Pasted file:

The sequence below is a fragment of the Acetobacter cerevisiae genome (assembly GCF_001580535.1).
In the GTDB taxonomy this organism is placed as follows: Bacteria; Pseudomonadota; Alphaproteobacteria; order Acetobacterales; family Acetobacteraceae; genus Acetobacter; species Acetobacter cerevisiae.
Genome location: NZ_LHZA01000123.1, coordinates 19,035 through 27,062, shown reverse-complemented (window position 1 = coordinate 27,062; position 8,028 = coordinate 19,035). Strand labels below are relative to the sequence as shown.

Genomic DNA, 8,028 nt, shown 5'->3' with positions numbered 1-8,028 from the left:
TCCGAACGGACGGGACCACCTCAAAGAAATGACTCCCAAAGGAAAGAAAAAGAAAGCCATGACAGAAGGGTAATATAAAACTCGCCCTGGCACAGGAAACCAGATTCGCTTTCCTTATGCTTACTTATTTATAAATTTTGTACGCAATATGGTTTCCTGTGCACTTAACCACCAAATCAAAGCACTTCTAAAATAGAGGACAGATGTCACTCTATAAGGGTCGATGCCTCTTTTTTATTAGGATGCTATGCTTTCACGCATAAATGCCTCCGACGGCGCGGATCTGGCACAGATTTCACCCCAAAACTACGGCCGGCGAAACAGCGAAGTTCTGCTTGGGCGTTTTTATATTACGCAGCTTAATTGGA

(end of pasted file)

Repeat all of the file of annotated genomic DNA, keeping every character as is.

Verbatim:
The sequence below is a fragment of the Acetobacter cerevisiae genome (assembly GCF_001580535.1).
In the GTDB taxonomy this organism is placed as follows: Bacteria; Pseudomonadota; Alphaproteobacteria; order Acetobacterales; family Acetobacteraceae; genus Acetobacter; species Acetobacter cerevisiae.
Genome location: NZ_LHZA01000123.1, coordinates 19,035 through 27,062, shown reverse-complemented (window position 1 = coordinate 27,062; position 8,028 = coordinate 19,035). Strand labels below are relative to the sequence as shown.

Genomic DNA, 8,028 nt, shown 5'->3' with positions numbered 1-8,028 from the left:
TCCGAACGGACGGGACCACCTCAAAGAAATGACTCCCAAAGGAAAGAAAAAGAAAGCCATGACAGAAGGGTAATATAAAACTCGCCCTGGCACAGGAAACCAGATTCGCTTTCCTTATGCTTACTTATTTATAAATTTTGTACGCAATATGGTTTCCTGTGCACTTAACCACCAAATCAAAGCACTTCTAAAATAGAGGACAGATGTCACTCTATAAGGGTCGATGCCTCTTTTTTATTAGGATGCTATGCTTTCACGCATAAATGCCTCCGACGGCGCGGATCTGGCACAGATTTCACCCCAAAACTACGGCCGGCGAAACAGCGAAGTTCTGCTTGGGCGTTTTTATATTACGCAGCTTAATTGGA